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# Concurrence Ml

## concurrent, lines, geometry and triangle

CONCURRENCE (ML. concurrentia, con currence, from concurrcre, to run together, from con-, together + currcrc. to run) AND COL LINEARITY (from Lat. corn-, together + linca, line). If several lines have a point in common they arc said to be concurrent. The common point is called the focus or vertex of the pencil of lines. if several points lie on one straight line they are said to be collinear. The line is called the base of the range of points. That portion of geometry concerned with concurrent lines and collinear points is called the theory of concur rence and collinearity. Some of its fundamental propogitions are: If a transversal intersects the sides of a tri angle ABC in the points X, Y, Z, the segments of the sides of the triangle are connected by the relation (AZ:ZB) • (BX:XC) • (CY:YA)= — 1. Conversely, if the points be so taken that the rela tion holds, then the three points arc collinear. (This relation is known as Menelaus's theorem.) lf the three lines AO, BO. CO drawn from the vertices of the triangle ABC are concurrent in 0 and meet the opposite sides in X. I', Z. then BX • CY'AZ =-- —CX•AY•BZ, and conversely (Ceva's theorem).

If three lines perpendicular to the sides of a triangle ABC at X. Y. Z are concurrent. then -h = 0.

Conversely, if this relation holds, the per pendiculars are concurrent.

If the lines joining the vertices of two tri angles are concurrent, their corresponding sides intersect in three collinear points. (This proposi tion, known as Desargues's theorem, is true for any rectilinear figures.) The opposite pairs of sides of a hexagon in scribed in a conic intersect in three collinear points (Pascal's theorem).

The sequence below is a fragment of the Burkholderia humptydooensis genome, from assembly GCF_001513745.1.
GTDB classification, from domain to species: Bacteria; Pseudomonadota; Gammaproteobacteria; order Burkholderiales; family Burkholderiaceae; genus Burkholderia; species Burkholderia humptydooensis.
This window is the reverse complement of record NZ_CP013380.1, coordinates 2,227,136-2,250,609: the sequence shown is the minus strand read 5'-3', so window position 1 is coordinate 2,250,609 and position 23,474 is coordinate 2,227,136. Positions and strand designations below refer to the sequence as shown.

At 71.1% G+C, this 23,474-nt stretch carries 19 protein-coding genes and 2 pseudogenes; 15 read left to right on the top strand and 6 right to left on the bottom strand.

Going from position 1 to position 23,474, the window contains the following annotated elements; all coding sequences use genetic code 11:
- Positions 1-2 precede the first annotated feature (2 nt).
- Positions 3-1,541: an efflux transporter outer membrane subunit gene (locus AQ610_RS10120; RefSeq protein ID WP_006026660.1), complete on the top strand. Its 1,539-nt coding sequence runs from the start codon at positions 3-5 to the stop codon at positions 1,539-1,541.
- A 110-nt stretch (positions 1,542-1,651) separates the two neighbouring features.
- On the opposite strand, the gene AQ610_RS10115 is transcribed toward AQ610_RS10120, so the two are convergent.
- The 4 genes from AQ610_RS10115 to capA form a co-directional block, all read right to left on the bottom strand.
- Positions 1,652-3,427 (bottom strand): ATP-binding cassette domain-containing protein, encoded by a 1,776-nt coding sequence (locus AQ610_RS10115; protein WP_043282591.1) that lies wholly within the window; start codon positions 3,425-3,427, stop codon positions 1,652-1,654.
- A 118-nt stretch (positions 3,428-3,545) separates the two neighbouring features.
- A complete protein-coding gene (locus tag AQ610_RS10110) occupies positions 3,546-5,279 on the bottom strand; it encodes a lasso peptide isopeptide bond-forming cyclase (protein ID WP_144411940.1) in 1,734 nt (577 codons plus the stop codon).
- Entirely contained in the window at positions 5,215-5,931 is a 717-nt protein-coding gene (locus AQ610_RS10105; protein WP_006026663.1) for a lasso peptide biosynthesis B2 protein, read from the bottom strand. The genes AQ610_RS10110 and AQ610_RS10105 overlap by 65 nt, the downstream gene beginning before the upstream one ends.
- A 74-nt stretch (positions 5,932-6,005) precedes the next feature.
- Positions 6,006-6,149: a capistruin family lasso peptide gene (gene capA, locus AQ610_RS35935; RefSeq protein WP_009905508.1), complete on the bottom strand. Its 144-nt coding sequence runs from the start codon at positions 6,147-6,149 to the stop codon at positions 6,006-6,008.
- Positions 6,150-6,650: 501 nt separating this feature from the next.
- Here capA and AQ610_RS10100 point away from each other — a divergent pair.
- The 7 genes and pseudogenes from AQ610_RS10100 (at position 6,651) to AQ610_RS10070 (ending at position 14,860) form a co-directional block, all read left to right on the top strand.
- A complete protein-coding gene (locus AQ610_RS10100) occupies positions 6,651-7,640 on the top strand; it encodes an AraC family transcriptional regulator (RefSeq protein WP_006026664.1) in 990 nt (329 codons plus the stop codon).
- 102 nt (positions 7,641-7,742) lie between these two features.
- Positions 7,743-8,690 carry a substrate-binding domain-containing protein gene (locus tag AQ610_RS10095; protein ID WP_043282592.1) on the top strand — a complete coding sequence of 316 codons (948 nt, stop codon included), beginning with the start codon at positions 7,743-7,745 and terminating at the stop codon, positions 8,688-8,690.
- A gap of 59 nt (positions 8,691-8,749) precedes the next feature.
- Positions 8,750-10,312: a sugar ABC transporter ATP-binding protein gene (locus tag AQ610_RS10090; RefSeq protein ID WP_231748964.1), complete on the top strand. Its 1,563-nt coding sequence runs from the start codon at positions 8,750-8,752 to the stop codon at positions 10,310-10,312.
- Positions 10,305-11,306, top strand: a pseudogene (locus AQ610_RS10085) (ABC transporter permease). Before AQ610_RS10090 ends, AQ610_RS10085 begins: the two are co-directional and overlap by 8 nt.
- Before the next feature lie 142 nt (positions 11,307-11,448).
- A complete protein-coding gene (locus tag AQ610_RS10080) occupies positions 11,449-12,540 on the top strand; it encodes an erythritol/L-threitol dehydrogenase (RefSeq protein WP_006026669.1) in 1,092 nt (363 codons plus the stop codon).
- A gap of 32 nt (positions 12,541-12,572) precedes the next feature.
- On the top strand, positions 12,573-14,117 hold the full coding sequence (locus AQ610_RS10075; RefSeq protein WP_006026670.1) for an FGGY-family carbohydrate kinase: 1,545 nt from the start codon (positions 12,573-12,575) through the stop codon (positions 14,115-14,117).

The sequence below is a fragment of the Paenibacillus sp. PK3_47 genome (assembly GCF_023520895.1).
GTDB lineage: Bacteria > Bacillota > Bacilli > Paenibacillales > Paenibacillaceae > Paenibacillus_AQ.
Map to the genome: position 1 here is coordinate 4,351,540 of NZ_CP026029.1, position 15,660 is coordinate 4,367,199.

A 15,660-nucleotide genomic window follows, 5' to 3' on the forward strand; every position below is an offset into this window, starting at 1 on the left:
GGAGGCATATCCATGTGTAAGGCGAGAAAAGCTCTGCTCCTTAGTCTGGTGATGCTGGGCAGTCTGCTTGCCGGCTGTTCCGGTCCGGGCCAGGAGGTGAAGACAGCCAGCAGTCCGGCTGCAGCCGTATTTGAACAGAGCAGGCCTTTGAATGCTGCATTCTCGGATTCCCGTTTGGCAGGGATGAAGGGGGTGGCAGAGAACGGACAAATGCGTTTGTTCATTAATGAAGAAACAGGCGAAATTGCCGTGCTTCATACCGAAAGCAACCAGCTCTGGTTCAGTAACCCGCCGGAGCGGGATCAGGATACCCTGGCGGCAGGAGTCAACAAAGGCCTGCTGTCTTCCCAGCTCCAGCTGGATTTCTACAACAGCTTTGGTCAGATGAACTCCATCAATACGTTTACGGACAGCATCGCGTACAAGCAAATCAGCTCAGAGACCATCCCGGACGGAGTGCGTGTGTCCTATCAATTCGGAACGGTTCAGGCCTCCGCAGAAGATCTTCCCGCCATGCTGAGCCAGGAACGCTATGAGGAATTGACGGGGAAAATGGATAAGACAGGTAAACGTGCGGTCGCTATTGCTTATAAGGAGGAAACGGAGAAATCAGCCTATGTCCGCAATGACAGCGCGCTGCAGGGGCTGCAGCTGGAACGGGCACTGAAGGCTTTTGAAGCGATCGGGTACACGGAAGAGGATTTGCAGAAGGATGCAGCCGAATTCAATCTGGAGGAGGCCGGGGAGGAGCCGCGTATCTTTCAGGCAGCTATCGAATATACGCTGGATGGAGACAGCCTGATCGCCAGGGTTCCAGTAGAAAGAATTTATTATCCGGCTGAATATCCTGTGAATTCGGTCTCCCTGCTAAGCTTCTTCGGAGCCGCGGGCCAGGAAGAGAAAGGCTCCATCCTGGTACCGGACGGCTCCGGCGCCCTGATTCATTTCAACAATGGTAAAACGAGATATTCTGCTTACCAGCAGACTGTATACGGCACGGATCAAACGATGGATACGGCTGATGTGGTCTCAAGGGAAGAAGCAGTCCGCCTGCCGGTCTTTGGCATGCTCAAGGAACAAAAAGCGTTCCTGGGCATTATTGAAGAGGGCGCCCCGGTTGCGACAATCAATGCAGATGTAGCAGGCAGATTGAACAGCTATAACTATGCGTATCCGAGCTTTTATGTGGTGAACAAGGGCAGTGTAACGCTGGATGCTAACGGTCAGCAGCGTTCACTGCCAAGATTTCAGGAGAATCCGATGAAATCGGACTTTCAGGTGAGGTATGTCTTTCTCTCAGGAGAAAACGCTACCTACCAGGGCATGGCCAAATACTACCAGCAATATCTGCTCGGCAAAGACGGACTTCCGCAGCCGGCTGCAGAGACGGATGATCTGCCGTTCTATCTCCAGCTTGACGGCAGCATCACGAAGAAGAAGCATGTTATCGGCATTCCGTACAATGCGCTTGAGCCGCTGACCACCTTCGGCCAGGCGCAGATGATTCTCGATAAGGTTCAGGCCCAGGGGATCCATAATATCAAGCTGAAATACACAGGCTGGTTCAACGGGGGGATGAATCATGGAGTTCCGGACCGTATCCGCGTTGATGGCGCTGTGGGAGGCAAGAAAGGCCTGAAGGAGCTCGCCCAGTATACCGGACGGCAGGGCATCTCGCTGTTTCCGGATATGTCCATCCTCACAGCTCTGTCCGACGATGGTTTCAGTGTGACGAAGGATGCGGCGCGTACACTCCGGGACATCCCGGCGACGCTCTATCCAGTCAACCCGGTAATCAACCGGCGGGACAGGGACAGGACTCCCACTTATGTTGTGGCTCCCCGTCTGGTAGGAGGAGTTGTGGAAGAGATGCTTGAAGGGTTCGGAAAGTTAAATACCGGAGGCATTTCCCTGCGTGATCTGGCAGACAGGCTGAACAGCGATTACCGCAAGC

The lines joining the opposite vertices of a hexagon circumscribed about a conic are con current (Brianchon's theorem).

The polars of a range of points with respect to a circle (q.v.) are concurrent. and conversely.

If from any point on a circle perpendiculars are drawn to the sides of an inscribed triangle. their feet are collinear. (The base of this range is canes' Simson's line.) From these and other similar theorems, many properties of elementary geometry follow at owe; as, the altitudes of a triangle are concurrent, the medians of a triangle arc concurrent, etc. The theorems of Pascal and Brianclum lead to numer ous theorems in modern geometry. Consult: Cre mona, Elements of Projeetire Geometry. trans. by Leudesdorf (Oxford, 1885) : Casey, Segue/ to Euclid (Dublin, 1SSS); Beman and Smith, New Plane and Solid Geometry ( Boston, 1900) ; Geometry of the Circle (New York, 1891).